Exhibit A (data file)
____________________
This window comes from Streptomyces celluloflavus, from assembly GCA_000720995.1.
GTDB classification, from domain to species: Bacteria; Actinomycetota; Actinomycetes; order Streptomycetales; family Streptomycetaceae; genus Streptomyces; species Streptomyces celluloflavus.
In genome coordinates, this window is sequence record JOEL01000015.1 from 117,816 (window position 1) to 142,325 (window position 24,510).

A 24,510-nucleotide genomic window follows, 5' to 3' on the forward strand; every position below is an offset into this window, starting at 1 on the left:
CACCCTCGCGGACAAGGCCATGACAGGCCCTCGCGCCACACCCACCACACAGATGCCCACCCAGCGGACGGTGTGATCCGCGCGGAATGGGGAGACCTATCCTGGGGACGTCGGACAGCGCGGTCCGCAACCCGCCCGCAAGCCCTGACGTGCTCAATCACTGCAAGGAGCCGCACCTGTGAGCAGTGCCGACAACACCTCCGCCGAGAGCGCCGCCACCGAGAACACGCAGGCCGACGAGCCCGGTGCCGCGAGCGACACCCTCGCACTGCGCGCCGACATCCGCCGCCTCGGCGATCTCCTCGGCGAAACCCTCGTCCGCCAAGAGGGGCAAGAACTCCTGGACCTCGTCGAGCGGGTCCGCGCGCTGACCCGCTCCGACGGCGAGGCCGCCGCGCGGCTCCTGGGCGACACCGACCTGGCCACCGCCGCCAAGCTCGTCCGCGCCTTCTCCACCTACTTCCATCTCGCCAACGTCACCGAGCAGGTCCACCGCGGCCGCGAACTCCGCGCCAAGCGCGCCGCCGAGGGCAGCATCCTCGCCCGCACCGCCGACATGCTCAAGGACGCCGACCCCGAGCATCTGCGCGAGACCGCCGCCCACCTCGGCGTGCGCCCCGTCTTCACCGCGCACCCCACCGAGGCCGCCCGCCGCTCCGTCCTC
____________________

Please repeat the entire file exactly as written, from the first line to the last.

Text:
This window comes from Streptomyces celluloflavus, from assembly GCA_000720995.1.
GTDB classification, from domain to species: Bacteria; Actinomycetota; Actinomycetes; order Streptomycetales; family Streptomycetaceae; genus Streptomyces; species Streptomyces celluloflavus.
In genome coordinates, this window is sequence record JOEL01000015.1 from 117,816 (window position 1) to 142,325 (window position 24,510).

A 24,510-nucleotide genomic window follows, 5' to 3' on the forward strand; every position below is an offset into this window, starting at 1 on the left:
CACCCTCGCGGACAAGGCCATGACAGGCCCTCGCGCCACACCCACCACACAGATGCCCACCCAGCGGACGGTGTGATCCGCGCGGAATGGGGAGACCTATCCTGGGGACGTCGGACAGCGCGGTCCGCAACCCGCCCGCAAGCCCTGACGTGCTCAATCACTGCAAGGAGCCGCACCTGTGAGCAGTGCCGACAACACCTCCGCCGAGAGCGCCGCCACCGAGAACACGCAGGCCGACGAGCCCGGTGCCGCGAGCGACACCCTCGCACTGCGCGCCGACATCCGCCGCCTCGGCGATCTCCTCGGCGAAACCCTCGTCCGCCAAGAGGGGCAAGAACTCCTGGACCTCGTCGAGCGGGTCCGCGCGCTGACCCGCTCCGACGGCGAGGCCGCCGCGCGGCTCCTGGGCGACACCGACCTGGCCACCGCCGCCAAGCTCGTCCGCGCCTTCTCCACCTACTTCCATCTCGCCAACGTCACCGAGCAGGTCCACCGCGGCCGCGAACTCCGCGCCAAGCGCGCCGCCGAGGGCAGCATCCTCGCCCGCACCGCCGACATGCTCAAGGACGCCGACCCCGAGCATCTGCGCGAGACCGCCGCCCACCTCGGCGTGCGCCCCGTCTTCACCGCGCACCCCACCGAGGCCGCCCGCCGCTCCGTCCTC